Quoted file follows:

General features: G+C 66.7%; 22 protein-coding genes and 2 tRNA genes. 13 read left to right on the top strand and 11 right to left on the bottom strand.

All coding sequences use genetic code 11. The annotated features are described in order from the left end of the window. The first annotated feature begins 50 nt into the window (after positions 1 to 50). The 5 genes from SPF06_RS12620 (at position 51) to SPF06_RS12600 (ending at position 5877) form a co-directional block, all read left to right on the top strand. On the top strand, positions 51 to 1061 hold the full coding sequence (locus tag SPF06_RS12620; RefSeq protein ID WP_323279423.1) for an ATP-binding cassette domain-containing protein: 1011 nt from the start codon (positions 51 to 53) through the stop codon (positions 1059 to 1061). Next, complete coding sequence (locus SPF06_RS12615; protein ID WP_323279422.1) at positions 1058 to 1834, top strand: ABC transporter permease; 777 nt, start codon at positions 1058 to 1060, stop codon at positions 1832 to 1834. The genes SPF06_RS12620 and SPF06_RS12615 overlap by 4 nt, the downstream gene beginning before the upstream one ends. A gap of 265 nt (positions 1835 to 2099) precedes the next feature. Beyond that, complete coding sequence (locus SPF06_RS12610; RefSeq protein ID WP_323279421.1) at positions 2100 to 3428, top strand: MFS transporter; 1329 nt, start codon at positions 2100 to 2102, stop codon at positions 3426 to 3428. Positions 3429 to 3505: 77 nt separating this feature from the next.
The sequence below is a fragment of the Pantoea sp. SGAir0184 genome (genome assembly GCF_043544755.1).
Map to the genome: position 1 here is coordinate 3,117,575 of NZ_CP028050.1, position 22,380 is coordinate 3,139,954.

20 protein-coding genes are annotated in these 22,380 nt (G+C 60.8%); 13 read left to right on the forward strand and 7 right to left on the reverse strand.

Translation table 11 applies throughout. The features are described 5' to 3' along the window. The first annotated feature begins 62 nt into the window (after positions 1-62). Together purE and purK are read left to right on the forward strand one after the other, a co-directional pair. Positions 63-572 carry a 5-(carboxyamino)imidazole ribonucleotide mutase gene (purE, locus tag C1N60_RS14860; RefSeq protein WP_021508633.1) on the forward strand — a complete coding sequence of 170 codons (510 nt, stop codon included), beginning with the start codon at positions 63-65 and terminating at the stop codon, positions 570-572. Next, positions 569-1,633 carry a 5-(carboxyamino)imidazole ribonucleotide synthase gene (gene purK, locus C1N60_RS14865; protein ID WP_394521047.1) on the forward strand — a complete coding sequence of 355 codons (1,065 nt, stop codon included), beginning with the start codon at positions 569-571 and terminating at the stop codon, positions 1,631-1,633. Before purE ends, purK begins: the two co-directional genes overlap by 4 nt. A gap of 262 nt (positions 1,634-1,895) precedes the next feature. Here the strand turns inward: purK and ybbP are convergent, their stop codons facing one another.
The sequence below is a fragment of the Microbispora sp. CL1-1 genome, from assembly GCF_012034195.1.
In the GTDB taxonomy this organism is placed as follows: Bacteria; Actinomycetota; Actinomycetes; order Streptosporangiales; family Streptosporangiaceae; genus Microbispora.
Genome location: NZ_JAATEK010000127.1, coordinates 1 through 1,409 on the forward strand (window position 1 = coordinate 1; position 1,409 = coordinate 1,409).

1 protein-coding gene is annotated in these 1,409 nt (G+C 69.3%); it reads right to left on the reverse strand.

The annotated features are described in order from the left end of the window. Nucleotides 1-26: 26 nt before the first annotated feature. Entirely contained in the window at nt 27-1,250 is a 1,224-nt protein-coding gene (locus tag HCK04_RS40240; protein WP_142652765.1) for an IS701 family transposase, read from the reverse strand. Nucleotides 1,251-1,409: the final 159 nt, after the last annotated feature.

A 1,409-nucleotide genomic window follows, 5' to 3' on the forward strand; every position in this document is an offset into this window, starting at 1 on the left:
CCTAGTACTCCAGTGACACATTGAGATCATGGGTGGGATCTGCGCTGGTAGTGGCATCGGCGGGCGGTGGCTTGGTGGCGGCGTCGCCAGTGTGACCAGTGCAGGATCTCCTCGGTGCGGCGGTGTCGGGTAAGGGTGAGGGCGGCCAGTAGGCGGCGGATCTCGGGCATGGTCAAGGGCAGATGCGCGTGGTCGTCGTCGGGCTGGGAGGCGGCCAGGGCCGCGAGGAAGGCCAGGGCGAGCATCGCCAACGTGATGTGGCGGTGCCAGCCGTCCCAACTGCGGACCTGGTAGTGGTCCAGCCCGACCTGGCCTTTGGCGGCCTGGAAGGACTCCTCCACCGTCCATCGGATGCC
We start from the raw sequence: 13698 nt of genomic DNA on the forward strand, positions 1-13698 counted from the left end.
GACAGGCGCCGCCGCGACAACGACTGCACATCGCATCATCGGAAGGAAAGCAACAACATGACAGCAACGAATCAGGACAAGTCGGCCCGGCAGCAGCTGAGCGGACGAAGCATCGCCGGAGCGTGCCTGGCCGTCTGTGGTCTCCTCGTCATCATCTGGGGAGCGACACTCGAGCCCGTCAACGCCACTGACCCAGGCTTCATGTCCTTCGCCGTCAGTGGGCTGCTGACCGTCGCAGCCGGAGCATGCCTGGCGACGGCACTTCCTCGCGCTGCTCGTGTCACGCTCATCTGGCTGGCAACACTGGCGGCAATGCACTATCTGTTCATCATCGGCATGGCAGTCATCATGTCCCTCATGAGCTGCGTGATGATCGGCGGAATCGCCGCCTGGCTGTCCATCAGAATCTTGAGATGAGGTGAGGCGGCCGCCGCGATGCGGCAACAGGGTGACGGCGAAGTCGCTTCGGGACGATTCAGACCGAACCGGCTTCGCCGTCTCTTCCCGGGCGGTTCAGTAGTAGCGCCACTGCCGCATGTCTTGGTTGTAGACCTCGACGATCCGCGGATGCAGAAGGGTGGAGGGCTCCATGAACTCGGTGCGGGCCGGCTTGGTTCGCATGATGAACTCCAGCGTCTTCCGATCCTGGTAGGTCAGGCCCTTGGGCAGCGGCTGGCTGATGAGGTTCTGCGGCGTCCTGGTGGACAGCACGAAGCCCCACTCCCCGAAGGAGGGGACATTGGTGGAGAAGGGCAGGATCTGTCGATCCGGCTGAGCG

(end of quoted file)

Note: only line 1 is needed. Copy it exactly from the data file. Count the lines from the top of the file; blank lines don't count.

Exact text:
General features: G+C 66.7%; 22 protein-coding genes and 2 tRNA genes. 13 read left to right on the top strand and 11 right to left on the bottom strand.